Another useful command is find (as in find / -name *foo*) which takes longer than locate because it actually searches the disk instead of using a database).
Fedora installs a LOT of documentation on your machine for help with a command, "man foo", "info foo", or (and Don, being a French speaking Cajun will love this one) "apropos foo" should turn up something. Another good source of help are the "HOWTO"s, although some are a bit out of date. For example, there's a ham radio HOWTO, and a dos2lin or win2lin howto that will help translate some of the commands. If not installed, these may be on one of your install disks or are probably available on the web.
Ham radio is something you DO and LEARN. NOT something you BUY!
First, let me personally Thank Bob, K3-WRV, for his help in e-mailing me direct and giving me some help in getting Fedora Core 6 "off the ground".
Unfortunatly, one of the LUGS....Shreveport/Bossier Linux User's Group (SBLUG) went MIA and those that KNEW Linux, had the, Read the book..No one helped me and I'm not helping you either! attitude. The other local LUG at LSU-Shreveport, does not help anyone who is not registered at LSU-S. A "pox" on them, LOL! As far as I know the closest LUG would be the one in Baton Rouge and they're off into other distro's...Xandro's, Mepis, etc.
I'm going to take the "Fedora Core 6 *Bible*" and go through it looking for "answers". I think I've got all of Core 6 on a 15 gig Maxtor HD. I don't think I need SAMBA, APACHE, or anything fancy. Just something to do e-mail, browse the web, and play and burn (data) cd's.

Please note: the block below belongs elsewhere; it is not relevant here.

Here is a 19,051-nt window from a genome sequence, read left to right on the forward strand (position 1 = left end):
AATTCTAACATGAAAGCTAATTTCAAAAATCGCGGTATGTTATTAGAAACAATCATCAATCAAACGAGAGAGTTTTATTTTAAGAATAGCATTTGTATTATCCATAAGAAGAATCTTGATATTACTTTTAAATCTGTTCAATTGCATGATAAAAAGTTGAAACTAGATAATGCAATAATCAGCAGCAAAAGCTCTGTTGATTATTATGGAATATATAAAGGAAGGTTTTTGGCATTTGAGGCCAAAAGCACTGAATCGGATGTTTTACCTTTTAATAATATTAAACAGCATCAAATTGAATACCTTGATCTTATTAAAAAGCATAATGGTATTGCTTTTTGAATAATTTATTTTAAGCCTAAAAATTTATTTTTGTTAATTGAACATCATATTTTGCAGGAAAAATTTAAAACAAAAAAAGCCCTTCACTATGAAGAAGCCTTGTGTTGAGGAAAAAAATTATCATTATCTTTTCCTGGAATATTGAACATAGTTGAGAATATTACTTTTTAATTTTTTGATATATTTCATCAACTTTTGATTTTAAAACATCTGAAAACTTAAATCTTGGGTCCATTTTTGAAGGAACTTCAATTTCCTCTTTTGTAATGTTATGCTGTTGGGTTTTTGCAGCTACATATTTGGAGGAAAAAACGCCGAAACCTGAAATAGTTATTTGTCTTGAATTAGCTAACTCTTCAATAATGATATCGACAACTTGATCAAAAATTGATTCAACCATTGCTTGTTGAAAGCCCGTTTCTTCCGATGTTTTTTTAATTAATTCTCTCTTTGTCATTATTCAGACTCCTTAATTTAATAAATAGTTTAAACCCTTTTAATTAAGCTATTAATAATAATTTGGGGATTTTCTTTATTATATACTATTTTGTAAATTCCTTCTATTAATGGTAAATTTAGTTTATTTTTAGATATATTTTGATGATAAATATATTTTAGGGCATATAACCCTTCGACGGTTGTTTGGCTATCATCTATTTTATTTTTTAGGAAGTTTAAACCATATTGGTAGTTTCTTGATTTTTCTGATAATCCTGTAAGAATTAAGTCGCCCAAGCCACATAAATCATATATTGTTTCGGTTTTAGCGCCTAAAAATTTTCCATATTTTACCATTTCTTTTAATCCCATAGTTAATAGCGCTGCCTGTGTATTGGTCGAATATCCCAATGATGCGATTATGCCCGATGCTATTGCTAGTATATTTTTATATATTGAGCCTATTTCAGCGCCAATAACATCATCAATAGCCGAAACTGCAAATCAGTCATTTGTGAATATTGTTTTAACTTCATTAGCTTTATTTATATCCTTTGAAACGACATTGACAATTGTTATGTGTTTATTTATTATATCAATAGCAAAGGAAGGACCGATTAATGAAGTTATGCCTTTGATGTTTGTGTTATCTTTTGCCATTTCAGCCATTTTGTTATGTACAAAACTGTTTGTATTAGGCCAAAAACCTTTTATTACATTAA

Yesterday, Saturday, I went out to the local NOAA Wx Service office to take in Skywarn Appreciation Day. They had some guys that came over from Longview, Tx. about 60 miles West of Shreveport and a couple of guys from Mansfield, Tx. and Gary, WQ5-FWC, out of Venus Tx (EM-12) and brought lots of HF gear and a trailered tower that raises and lowers with an electrical wench and gasoline electric generator, part of the Gregg County Emergency Communications Group (GCEC).
One of the guys from Mansfield (Rick, I think) brought he Dell laptop with a Wi-Fi card and a program calledHam Radio Deluxe. All of then said I could run my Icom 706MkII-G through my Athlon 1.2 gig with the WIN 2000 Pro with no trouble. Rick and Gary gave me a "demonstration" of what it would do and I found out the database builds an Excel spreadsheet/database, just exactly as I need. WOW!
I think I'll download it on the 78 gig Maxtor WIN drive and use it. The author said on the HRD site that he doesn't plan on ever "porting" it to Linux or a Mac. But, if I'm not mistaken, he gives you the "code" in the software, so some "genius" could do the same thing and help those hams who use Linux to enjoy it too. The WIN HRD software is completely FREE. The price is right, LOL!
Well, I need to go back to bed.
Another gotcha is "cd'ing" to a directory and assuming that an executable will run when you types it's name. Short of having a path to ./, you must specify ./file to run it.
Originally Posted by [b
Usually if you are logged in as root, you have a path to sbin.
Only time I've usually seen a problem with that is Solaris, the ping command is there, not accessable to non superuser.
They HANG antennas in THESE here parts!